The legend of the fortified church of Cisnădie tells us that a great treasure was once hidden inside. After numerous Ottoman attacks in the 15th century the village community built a secret chamber within the castle walls. Access was secured with a massive oak door, which could only be opened by pressing a hidden spring. From the outside, the entrance was camouflaged so well that only few insiders could find it. Not even the priests knew about it. Over the centuries, the knowledge of this hidden entrance got lost. At the beginning of the 20th century it was rediscovered and can be visited today.
In addition, not secretly hidden, but visible from far away visitors can spot the first clock tower in Transylvania, which is operated since 1425th, and the first lightning rod in Transylvania dating back to 1795.
The bell ringer of Cisnădie provides expert guided tours of the castle and the church affiliated museum and has many more stories and legends to share.
The fortified church of Axente Sever was not only the religious center of the settlement over the centuries, but also a secure place to deposit valuable goods. In the numerous storage buildings in the precincts of the castle wall, small rooms were assigned to each village family for storing grain, meat and other food. Corn was not stored on farms, but brought directly to the castle after harvest to protect it from possible attackers. A special procedure was the storage of the bacon in the so-called bacon towers, which were opened to families only on Sundays after church service. To ensure that no one was serving from another’s piece of bacon, each family scratched an individual sign on the freshly cut edges.
The storage rooms have been transformed into guestrooms in recent years so that today visitors can sleep inside the mighty castle walls. In addition, a museum was set up to report on the history of the village and the fortified church.
Over centuries the castle guardian had been one of the most important men in the Saxonian villages. In Ighişu Nou (German name Eibesdorf) he was provided with a dwelling in the gate tower of the church for him and his family. Among other things one of his tasks was to ring the bells three times a day, and additionally before and during church services, as well as in case of deaths. In case of a fire in the village the castle guardian also alerted all villagers with the alarm bell. In addition he was in charge of maintaining order and cleanliness in the precincts. The municipality members remunerated him with material assets and money for his services.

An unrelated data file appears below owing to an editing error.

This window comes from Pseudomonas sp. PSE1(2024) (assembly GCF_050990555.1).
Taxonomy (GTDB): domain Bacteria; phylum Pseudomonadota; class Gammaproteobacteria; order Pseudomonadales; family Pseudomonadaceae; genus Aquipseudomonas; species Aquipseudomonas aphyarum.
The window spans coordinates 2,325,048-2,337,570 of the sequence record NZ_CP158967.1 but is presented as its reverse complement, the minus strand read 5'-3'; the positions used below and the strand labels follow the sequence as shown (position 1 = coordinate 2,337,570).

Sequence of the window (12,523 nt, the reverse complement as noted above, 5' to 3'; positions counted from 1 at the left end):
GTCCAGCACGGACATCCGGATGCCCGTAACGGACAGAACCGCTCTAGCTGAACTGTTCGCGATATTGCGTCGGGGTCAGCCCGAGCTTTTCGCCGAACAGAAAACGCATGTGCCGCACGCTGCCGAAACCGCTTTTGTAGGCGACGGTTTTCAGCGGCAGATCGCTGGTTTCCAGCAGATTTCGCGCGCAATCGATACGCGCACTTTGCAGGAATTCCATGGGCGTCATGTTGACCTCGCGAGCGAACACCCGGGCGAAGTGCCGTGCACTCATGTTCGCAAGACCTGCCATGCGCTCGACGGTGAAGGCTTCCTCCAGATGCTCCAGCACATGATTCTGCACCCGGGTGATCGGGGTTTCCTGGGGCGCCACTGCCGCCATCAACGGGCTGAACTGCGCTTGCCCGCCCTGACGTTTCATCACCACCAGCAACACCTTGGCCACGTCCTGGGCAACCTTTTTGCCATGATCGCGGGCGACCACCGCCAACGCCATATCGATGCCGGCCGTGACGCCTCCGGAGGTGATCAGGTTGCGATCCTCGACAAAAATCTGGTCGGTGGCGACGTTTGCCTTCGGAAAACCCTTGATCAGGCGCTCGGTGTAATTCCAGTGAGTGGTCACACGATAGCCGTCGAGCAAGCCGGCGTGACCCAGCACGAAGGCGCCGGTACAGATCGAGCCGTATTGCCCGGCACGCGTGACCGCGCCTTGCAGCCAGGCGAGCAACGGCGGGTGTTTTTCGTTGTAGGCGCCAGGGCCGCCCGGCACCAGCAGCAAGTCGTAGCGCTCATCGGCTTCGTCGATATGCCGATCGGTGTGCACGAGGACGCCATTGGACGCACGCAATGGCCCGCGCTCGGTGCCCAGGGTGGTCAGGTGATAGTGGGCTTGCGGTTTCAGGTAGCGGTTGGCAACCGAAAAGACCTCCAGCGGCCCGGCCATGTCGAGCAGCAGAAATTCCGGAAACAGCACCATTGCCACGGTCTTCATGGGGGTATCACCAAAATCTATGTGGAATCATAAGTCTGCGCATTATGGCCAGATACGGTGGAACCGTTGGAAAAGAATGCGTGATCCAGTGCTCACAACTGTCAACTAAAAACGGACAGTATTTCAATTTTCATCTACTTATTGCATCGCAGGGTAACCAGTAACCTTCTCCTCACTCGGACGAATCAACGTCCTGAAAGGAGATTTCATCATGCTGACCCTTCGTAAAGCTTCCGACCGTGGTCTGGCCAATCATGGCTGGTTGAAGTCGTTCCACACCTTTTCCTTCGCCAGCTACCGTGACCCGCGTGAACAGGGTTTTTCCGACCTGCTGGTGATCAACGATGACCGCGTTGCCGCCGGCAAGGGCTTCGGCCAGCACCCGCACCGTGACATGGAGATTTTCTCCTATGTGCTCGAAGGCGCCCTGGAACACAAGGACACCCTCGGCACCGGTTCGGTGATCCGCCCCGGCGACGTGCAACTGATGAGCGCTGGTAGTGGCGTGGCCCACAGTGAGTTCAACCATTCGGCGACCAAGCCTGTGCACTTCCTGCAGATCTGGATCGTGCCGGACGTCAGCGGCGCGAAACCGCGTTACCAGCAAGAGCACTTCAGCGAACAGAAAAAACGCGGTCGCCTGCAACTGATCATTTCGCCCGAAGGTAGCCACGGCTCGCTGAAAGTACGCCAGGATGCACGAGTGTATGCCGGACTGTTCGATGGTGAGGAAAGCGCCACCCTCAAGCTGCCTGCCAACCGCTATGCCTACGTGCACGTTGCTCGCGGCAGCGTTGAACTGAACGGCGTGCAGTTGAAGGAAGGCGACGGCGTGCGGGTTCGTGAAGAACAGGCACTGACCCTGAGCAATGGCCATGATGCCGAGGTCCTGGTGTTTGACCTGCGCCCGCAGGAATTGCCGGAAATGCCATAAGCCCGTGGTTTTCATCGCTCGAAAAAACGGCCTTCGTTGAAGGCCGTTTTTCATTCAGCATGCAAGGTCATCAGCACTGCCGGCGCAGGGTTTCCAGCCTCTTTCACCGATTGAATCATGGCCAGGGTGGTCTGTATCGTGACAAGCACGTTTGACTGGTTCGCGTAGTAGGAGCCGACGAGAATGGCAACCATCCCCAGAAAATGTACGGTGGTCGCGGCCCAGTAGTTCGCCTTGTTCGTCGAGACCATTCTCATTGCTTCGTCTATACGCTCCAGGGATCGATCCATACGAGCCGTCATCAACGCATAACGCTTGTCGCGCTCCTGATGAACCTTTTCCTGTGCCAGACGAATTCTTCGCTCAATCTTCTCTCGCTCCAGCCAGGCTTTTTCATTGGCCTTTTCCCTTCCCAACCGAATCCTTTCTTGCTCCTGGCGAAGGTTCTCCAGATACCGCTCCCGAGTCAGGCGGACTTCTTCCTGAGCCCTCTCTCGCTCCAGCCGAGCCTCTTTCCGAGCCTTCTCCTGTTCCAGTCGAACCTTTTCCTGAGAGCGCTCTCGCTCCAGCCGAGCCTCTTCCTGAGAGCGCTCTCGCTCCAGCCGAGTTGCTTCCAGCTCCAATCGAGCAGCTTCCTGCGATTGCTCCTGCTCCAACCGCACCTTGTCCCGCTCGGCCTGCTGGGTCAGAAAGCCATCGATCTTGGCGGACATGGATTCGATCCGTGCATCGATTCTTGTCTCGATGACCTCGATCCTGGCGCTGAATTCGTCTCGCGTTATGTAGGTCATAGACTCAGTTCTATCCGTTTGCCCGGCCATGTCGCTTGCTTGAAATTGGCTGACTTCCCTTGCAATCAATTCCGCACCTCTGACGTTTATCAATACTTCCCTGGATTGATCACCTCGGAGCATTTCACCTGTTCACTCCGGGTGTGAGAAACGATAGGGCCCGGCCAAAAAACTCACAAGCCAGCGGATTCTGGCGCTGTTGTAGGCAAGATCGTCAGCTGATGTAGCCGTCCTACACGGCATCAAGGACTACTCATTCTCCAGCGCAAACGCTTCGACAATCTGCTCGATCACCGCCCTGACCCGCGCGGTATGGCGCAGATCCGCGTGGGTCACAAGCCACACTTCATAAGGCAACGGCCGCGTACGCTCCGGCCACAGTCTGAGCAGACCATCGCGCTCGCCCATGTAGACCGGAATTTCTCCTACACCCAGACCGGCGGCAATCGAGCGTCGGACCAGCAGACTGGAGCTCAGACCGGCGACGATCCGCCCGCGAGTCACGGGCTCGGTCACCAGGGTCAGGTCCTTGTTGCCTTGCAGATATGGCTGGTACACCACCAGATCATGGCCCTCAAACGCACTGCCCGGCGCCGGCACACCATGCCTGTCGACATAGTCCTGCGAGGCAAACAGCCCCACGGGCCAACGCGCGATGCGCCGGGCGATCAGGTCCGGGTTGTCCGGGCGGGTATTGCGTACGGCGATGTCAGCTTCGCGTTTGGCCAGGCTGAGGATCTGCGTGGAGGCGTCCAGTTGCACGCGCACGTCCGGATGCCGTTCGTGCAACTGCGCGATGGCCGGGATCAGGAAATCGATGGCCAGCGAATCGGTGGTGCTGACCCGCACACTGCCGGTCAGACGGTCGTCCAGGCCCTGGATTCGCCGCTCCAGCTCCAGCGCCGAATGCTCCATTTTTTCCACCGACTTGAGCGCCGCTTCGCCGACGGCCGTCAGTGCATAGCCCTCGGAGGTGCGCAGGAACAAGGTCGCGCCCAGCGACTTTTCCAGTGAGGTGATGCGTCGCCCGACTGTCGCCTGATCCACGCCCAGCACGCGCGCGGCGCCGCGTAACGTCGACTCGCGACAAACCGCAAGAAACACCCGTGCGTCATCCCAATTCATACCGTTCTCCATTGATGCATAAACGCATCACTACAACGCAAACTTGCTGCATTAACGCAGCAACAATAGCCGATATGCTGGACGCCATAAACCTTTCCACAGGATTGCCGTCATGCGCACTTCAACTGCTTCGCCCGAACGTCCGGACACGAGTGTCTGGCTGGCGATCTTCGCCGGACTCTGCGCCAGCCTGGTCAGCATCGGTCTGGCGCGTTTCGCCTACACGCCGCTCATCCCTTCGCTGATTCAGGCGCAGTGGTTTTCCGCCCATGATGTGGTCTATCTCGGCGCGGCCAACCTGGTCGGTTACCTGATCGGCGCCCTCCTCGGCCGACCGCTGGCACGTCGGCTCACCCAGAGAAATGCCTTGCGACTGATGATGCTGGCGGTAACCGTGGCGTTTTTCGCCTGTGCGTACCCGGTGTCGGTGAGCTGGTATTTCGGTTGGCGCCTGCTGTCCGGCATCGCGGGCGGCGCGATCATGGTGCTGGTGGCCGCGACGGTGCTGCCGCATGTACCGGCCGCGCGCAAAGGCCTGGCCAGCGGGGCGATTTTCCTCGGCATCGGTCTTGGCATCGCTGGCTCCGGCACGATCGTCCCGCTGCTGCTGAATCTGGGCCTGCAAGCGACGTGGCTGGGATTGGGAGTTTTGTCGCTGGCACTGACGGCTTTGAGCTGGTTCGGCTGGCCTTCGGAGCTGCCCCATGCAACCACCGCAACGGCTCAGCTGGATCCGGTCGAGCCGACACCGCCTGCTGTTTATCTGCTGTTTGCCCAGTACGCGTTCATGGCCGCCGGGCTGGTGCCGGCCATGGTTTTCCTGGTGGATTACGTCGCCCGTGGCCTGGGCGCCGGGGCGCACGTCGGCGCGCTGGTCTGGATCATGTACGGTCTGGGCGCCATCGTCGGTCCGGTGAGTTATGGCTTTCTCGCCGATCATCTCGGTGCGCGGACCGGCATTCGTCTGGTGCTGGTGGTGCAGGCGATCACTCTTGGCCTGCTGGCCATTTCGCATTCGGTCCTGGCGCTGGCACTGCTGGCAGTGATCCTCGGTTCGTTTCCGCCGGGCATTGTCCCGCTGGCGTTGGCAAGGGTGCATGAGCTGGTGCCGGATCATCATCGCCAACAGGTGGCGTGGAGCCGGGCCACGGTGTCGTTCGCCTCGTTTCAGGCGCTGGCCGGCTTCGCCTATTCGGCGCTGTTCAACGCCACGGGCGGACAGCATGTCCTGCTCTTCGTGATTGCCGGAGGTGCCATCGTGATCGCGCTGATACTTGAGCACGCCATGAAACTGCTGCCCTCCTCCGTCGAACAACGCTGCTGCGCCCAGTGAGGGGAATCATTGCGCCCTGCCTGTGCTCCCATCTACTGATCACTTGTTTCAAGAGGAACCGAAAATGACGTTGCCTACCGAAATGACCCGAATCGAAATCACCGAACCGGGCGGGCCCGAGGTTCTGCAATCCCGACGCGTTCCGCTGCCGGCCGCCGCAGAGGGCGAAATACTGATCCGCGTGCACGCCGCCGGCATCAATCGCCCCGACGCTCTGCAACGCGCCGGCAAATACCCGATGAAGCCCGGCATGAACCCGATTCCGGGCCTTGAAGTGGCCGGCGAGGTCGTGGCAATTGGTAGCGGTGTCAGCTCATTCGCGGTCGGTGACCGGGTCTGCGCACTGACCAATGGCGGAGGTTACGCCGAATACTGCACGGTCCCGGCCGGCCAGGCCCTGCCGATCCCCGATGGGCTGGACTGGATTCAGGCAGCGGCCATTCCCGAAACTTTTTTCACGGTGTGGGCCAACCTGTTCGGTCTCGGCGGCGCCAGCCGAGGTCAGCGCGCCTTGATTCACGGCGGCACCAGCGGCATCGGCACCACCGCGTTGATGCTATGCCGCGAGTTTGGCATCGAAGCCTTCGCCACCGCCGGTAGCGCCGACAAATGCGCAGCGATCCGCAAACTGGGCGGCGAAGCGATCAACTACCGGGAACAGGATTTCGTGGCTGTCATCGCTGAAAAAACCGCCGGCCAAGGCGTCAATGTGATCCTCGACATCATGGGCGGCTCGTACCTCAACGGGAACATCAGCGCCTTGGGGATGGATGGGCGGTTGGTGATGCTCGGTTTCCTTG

The position as castle guardian in Ighişu Nou remained occupied until a few years ago, although it had only been a part-time job after 1945, with the last guardian working in factories in Mediaş during the day. In the last few years the responsibilities of the castle guardian were taken over by the administrators of the parish house, which is now a homely guesthouse open for tourists all summer long.
Especially in the 17 and 18 centuries the community leaders in Biertan (German name Birthälm) fought a harsh fight against moral decline. They tried to stop increasing misconducts with strict rules and severe penalties. For example, it was prohibited to drink in bad company, or to linger around at the inn for too long. If “premarital immoral incidents” occurred between couples the wedding ceremony itself was conducted in an especially degrading manner. These and many others stories can be discovered by visitors to the Biertan fortified church. The so-called “Marriage prison” for divorcing couples survived until today, but only as a building. It is located in the precincts of the Biertan castle, which is one of the most impressive and largest fortified churches in Transylvania. The church dates back to the early 16th Century and is surrounded by three fortification walls and nine defensive towers. Once a year the meeting of the Saxons – the largest gathering of Germans still living in Transylvania and those who emigrated – takes place here. Inside the fortified church one can find a museum as well as a bookshop, and two guesthouses offer all year accommodation in the village.
Das Dächer-Programm der Leitstelle Kirchenburgen wurde im ersten Halbjahr 2009 fortgesetzt. An folgenden Kirchenburgen wurden Dachreparaturen durchgeführt, nachdem die Leitstelle die benötigten Fördermittel eingeworben hatte: Benzenz, Broos, Bussd bei Mediasch und Großscheuern. Des Weiteren wird die Leistelle noch in diesem Jahr an weiteren vier Kirchenburgen das Dächer-Programm fortführen. Es handelt sich um Mardisch, Paßbusch, Schönau und Schönberg. Dafür sind innerhalb des Büros Planungen erstellt worden und die Förderung für diese Maßnahmen ist zum großen Teil bereits durch einzelne private Spender sichergestellt. Zum Jahresende werden damit insgesamt 18 Kirchendächer gesichert sein.
Antrag für das EU Programm bewilligt
Das im Dezember letzten Jahres eingereichte Projekt zur baulichen Sicherung und touristischen Erschließung von 18 Kirchenburgen ist im August dieses Jahres genehmigt worden. Der Antrag war von der Leistelle Kirchenburgen mit einer Finanzierung vom Bundesministerium für wirtschaftliche Entwicklung und Zusammenarbeit (BMZ) / der Deutschen Gesellschaft für Technische Zusammenarbeit (GTZ) erarbeitet worden. Damit wurde zum ersten Mal in der bisherigen Geschichte der rumänischen EU-Förderung ein komplexes Projekt genehmigt. Nun folgt die Erarbeitung der technischen Planungen. Im Landeskonsistorium wurde die Projektleitung von der Leitstelle an Herrn Dr. Stefan Cosoroaba übergeben. Bei positiver Bewertung auch der nächsten Etappe wird die EU- Förderung rund 5,5 Millionen Euro betragen. Das Projekt umfasst die folgenden Kirchenburgen: Arkeden, Bodendorf, Deutsch-Kreuz, Eibesdorf, Hetzeldorf, Kerz, Kirtsch, Kleinschenk, Klosdorf, Malmkrog, Meschendorf, Mühlbach, Neithausen, Probstdorf, Schönberg, Trappold, Urwegen und Waldhütten.